When I think of you now, I see trees and waves and stars. I can’t separate you from the places you took me, from the places we discovered and loved together. From the tall sequoias, to the freezing winter ocean, to the impossibly clear night sky with stars and planets pressing down on us, their fingertip sparks mere inches from our heads. You brought me so many places that I had never been before.

We traveled in winter because we both hated crowds. We only needed one another. You told me I was one of the only people in the world who you could stand. You told me people cared too much about things that didn’t matter. You told me that people made you tired. Whenever I strayed into emotion, into irrationality, you saw me as one of them. Sometimes I wonder whether you ever cared for all of me, or if you only liked the parts that made you comfortable.

You loved nature, but you were my nature. I explored you the way that you explored the forests and beaches. The ocean was beautiful like you, but the harsh waves frightened me. They threatened to take my air and carry me away. The stars were lovely, but they unnerved me. Their brightness, their infinity, my inability to comprehend them. Even the trees in the forest hurt my fingers when I touched their rough bark. But you were there, and you were safe, and I understood you. I couldn’t see that your currents carried me away as easily as the waves. I didn’t know that I could comprehend you no more than the stars. I couldn’t feel the roughness of you underneath my touch, but it was there, always there.

You never said much. When you did speak, I could barely hear your words over crashing waves or across snowy fields in the mountains where it was only you, me, and the trees. You spoke so few words that each one mattered. I wanted to learn that from you. I wanted to learn the peace inside that allowed you to spend hours plucking strings on your guitar. I wanted to learn the serenity that let you stare out the windshield for miles and miles without noise.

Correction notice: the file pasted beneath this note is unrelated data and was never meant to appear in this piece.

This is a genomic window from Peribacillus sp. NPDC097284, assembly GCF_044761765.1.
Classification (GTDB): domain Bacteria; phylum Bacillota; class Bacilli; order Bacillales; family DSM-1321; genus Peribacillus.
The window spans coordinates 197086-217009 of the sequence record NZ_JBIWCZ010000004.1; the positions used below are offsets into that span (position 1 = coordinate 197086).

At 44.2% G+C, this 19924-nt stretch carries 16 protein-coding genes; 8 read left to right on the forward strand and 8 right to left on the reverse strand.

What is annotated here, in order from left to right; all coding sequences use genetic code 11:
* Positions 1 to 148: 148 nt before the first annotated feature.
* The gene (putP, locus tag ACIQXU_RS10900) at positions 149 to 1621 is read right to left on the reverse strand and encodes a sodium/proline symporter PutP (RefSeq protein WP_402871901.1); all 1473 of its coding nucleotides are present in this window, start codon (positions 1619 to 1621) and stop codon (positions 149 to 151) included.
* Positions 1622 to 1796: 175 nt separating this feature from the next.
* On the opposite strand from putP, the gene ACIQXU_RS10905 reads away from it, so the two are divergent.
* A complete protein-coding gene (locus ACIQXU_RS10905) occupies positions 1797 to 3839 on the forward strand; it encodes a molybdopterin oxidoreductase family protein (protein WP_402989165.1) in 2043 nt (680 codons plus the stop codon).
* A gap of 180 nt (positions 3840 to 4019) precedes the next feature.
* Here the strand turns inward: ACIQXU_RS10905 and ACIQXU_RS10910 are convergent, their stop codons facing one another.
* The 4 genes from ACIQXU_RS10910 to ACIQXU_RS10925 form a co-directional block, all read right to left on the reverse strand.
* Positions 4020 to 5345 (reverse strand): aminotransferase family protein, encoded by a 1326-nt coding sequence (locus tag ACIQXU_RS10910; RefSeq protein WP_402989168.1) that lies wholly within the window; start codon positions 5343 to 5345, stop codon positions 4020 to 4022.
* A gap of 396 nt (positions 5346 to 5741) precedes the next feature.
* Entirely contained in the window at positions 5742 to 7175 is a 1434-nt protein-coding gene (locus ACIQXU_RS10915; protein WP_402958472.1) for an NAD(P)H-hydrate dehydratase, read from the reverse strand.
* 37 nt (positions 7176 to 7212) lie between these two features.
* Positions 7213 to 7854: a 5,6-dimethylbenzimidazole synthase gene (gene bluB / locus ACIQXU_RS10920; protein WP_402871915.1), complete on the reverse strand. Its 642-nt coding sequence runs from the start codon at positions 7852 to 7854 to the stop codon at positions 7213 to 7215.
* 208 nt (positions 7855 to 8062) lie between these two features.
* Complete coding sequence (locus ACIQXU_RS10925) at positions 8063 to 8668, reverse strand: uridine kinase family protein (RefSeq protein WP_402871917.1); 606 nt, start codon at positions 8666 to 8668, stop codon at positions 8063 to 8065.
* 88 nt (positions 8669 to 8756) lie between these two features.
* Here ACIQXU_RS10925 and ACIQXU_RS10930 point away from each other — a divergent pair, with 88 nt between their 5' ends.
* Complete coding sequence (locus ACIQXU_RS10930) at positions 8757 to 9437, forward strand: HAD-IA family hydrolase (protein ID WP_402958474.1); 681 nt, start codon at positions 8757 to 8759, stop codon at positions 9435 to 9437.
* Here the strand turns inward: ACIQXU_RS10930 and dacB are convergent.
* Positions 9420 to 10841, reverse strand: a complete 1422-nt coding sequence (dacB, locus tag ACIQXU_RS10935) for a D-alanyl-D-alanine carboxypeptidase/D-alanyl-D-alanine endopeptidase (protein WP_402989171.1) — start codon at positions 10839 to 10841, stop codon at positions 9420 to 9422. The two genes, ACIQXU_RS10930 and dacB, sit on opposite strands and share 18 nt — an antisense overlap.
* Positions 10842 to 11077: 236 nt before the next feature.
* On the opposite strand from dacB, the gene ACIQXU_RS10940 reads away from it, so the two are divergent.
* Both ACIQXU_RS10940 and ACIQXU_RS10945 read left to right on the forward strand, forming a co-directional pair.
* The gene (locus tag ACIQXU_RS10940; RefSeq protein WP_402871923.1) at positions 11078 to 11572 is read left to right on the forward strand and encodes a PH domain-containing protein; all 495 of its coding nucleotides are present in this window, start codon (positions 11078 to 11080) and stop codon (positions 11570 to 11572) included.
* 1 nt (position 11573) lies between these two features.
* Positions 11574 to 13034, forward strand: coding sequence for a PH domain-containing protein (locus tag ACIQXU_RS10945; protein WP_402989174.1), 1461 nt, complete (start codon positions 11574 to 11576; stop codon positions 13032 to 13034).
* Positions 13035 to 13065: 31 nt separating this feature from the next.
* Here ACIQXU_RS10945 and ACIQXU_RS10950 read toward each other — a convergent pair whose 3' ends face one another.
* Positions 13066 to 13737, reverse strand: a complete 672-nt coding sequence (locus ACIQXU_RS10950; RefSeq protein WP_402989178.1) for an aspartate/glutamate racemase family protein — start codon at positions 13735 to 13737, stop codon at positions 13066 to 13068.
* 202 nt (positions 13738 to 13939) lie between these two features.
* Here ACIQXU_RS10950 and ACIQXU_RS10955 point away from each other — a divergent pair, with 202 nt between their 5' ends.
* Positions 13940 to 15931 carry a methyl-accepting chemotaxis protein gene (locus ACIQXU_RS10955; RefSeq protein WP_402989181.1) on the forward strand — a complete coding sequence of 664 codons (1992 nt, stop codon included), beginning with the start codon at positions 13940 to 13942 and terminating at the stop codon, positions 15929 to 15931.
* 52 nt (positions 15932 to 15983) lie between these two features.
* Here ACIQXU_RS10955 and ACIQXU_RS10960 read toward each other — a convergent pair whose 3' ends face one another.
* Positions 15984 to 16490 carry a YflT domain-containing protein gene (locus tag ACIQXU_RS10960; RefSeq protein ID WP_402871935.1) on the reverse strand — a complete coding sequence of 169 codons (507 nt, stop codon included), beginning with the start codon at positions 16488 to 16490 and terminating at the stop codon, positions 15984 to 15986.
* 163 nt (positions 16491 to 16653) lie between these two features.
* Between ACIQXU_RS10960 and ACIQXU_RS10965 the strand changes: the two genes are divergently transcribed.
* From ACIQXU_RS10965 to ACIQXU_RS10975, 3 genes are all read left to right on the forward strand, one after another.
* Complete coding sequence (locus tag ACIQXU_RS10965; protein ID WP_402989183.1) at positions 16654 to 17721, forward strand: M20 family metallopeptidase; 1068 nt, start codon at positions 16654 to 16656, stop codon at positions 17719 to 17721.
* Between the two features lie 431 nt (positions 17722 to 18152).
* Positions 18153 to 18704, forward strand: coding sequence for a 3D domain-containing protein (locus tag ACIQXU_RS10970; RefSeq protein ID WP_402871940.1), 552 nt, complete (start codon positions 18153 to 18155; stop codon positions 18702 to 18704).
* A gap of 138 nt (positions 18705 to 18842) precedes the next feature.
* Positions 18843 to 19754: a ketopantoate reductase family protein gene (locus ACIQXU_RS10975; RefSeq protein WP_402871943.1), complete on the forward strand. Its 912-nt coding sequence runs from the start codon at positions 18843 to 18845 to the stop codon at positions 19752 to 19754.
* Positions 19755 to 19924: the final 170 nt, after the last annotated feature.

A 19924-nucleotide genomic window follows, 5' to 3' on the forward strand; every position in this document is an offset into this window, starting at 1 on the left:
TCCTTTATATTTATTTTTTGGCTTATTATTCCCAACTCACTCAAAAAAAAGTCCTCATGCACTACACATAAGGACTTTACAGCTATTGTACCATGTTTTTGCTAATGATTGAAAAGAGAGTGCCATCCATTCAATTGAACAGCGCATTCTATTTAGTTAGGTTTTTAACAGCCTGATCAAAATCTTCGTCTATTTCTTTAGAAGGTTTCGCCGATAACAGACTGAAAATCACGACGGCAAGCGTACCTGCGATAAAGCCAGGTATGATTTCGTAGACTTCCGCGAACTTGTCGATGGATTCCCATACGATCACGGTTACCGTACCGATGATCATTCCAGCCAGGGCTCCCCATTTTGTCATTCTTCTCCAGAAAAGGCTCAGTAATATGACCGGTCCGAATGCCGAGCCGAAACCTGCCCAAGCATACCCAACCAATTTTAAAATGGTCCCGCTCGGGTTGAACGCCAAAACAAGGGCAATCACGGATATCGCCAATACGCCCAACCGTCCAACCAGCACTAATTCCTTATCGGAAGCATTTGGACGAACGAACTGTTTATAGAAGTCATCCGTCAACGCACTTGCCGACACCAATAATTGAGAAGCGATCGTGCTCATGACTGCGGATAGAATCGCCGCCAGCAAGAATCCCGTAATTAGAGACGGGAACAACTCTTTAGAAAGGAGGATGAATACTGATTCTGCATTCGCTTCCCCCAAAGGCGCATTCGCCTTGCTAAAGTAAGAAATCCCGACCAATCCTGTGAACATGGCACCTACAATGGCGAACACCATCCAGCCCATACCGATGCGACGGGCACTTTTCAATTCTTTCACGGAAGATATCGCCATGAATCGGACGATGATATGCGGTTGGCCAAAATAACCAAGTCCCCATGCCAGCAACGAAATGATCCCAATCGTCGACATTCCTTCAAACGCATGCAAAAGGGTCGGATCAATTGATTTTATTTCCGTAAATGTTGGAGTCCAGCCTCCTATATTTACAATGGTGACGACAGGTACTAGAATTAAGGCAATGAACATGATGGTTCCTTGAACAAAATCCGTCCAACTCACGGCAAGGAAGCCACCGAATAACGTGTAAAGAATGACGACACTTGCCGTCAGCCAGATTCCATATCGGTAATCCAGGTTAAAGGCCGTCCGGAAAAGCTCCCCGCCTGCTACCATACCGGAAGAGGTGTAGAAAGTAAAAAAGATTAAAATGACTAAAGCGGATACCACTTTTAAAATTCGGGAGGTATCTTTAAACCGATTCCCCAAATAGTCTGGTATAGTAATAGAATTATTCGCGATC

I was the noise. I came crashing in and made your quiet world loud. I talked and cried and asked. I begged and sighed and laughed. I thought you liked my sound, and that’s why I didn’t understand when you told me you didn’t want to hear me anymore. I thought we’d grown into one another, but I was wrong. You changed because of me, but you hadn’t wanted to. I changed because of you, but it hadn’t been enough.

When you left, you told me I was broken. You said you couldn’t take care of me anymore, and that you never should have tried. I see now that I was broken because my sadness was loud while yours was silent. Your silence caused you to spend hours plucking guitar strings. Your silence made you stare out the windshield for miles and miles and miles.

Sometimes I still stop and listen to the wind make the music you spoke of when we first met, that rustling of leaves akin to the most beautiful sonatas. Natural, soft, smooth. You were my wind, and I was the thunder your breeze blew in. The night our storm ended, I remember stepping outside and looking up at a clear summer sky. I knew that now the red moon above me was mine, and only mine.

_________

You can find Alana Saltz on twitter: @alanasaltz